To give you an idea of the nature of the transgressions: The U.K. terrierman used a .22 pistol to dispatch a fox by placing the gun next to the animal's brain-pan and firing the bullet into the fox's cranium. While trying the case, the prosecutor described a .22 pistol shot to the head as being “entirely inappropriate” to dispatch a fox.
Really? So this prosecutor -- a Mr. Preston -- has killed a fox or two and knows what is what? I bet not! For the record, the Hunting Act says a shotgun must be used. More on that in a second.
Another transgression made by the terrierman is that he shot the fox in the hole where it was more-or-less immobile and the shot could be placed with precision. The Hunting Act says the the fox must be allowed to bolt free from the den and must be shot while it is running away.
Now let me put the question to you, eh? Which way would you want to go? Would you rather be shot with a .22 pressed firmly up against your brain pan, or would you rather be winged in the gut by a shotgun fired from a distance of 20 yards while you are running away?
One method is the quickest, surest and most humane method of firearms dispatch there is. The other guarantees the occassional maiming of hounds and hunters milling about, as well as the regular non-fatal wounding of bolted fox which will be riddled with shot but which will still manage to escape into the brush or rocks where they will die of sepsis or starvation over many days.
Not a hard call, is it?
No thinking or knowledgeable person would ever consider enforcing the Hunting Act as written. And that is a problem for the animal rights lunatics in the U.K. You see, though they are spending vast sums of money to drum up make-weight prosecutions to justify the end-result of their 50-year campaign of idiocy, there have been only three or four prosecutions. Not much of a bang! And while the Hunting Act was supposed to signal the end of fox hunting in the U.K., polls and surveys show the sport is as popular as ever and that even more people are in attendance. Woops!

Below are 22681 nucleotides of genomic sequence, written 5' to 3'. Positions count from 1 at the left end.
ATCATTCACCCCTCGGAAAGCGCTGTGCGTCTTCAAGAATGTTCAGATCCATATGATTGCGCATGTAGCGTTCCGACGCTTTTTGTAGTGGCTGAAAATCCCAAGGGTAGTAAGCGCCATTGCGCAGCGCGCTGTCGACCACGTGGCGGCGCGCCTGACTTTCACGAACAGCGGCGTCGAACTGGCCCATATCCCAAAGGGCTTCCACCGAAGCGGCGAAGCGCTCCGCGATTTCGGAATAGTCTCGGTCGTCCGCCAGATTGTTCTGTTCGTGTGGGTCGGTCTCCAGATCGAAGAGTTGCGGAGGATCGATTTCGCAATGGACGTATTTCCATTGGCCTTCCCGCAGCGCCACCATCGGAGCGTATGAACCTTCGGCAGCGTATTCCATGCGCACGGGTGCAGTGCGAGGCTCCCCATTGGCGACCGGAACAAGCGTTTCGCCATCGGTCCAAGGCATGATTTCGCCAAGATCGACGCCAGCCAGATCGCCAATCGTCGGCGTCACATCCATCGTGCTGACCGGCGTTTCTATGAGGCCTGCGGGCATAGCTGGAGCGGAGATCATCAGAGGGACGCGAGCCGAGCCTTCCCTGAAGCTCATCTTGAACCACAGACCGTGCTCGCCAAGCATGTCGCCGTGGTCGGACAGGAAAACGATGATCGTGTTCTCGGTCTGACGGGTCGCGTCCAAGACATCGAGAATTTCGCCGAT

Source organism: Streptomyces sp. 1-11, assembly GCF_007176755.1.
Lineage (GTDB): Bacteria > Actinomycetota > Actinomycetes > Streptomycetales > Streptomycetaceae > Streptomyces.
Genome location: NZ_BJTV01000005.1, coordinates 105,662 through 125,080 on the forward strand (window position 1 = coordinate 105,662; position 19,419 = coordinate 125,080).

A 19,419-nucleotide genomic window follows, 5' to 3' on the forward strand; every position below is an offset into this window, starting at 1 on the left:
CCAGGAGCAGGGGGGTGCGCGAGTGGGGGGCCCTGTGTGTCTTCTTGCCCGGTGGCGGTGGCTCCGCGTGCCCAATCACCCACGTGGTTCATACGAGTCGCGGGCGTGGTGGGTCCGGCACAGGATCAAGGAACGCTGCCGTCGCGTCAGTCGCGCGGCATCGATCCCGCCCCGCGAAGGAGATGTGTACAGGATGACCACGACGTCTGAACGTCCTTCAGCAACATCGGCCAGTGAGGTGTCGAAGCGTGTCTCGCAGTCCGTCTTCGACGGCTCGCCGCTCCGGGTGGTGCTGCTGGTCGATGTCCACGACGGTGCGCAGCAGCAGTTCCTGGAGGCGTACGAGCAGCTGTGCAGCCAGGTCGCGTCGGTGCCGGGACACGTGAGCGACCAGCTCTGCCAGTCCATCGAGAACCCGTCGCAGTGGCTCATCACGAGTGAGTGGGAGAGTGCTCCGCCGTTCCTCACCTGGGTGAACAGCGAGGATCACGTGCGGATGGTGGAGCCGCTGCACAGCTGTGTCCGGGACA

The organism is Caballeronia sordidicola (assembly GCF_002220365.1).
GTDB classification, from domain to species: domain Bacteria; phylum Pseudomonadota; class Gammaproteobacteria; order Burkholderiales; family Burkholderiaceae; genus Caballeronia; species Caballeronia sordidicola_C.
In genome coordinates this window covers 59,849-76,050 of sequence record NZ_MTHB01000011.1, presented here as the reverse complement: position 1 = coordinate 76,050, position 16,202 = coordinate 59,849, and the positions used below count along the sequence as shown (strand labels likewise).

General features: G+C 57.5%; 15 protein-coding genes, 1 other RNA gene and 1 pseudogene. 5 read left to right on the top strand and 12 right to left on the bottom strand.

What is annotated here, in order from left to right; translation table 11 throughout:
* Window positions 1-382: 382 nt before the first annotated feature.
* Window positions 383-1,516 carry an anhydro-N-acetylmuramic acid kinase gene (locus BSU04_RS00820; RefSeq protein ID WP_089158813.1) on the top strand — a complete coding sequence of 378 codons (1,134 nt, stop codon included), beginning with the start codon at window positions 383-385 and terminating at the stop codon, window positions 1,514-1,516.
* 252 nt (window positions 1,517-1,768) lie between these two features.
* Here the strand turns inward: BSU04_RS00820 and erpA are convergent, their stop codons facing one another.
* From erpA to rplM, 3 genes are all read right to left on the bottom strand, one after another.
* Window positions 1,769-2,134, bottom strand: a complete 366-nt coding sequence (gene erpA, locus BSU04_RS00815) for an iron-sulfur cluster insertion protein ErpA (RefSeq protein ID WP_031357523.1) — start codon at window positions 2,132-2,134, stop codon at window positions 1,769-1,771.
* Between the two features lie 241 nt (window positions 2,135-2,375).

It's all pretty laughable really. As I said in a quick note to J.R.:
"I think the total fines collected under the Hunting Act might total 50 pence a day for all of the U.K. Meanwhile, 10 times more fox are being killed by cars than by hunting with dogs, and the Times of London is calling fox in that city a 'plague,' while the Mammal Society reports that there are even more badgers in the U.K. than there are fox -- so many that the Government is now gassing them in their dens and billing taxpayers for the work. Amazing!
To say that the U.K. is a basketcase when it comes to wildlife management, is an understatement. It is truely an embarassment, and if they were smart they would bulldoze all of their current laws and management plans into a heap and set them on fire.
When push comes to shove, every American (whether they are a hunter or not) should fall on their knees and give thanks to folks like Teddy Roosevelt, George Bird Grinnell, John Lacey and Aldo Leopold. These gentlmen created a land and wildlife management legacy in this country that has resulted in more wildlife in the U.S. today than at any time in the last 100 years.
The British, on the other hand, have raised themelves up on a toxic mixture of 'Wind in the Willows' romanticism mixed with the bile of ancient class conflict.
The best thing a thinking subject of Her Majesty can do today is emigrate to America."
But of course, you don't have to take my word for how stupid and ill-informed The Hunting Act is.
Read what former officials of the so-called League Against Cruel Sports have to say about the law >> here. A former official of the RSPCA has chimed in as well.
After you have read that, go here to see how the animal rights lunatics in the U.K. are managing their own wildlife. A truely shocking disgrace, and a great sadness to boot!
For those who want to read more about the twisted history of terrier work in the U.K,. I devote an entire chapter to this issue in American Working Terriers, along with a second chapter on the history of American terrier work.
While there are some obvious parallels (we both have a Kennel Club, and we both have animal rights lunatics), there are important differences as well, and those differences are why we are not likely to slip down the road to insanity quite as quickly as the British.
Bottom line: Though we get a lot of things wrong in America (please feel free to list them all in the comments section), we have got one thing right in the last 100 years or so: wildlife management. And wildlife management in America will always have room for the hunter and trapper.
For those that want more light reading, see: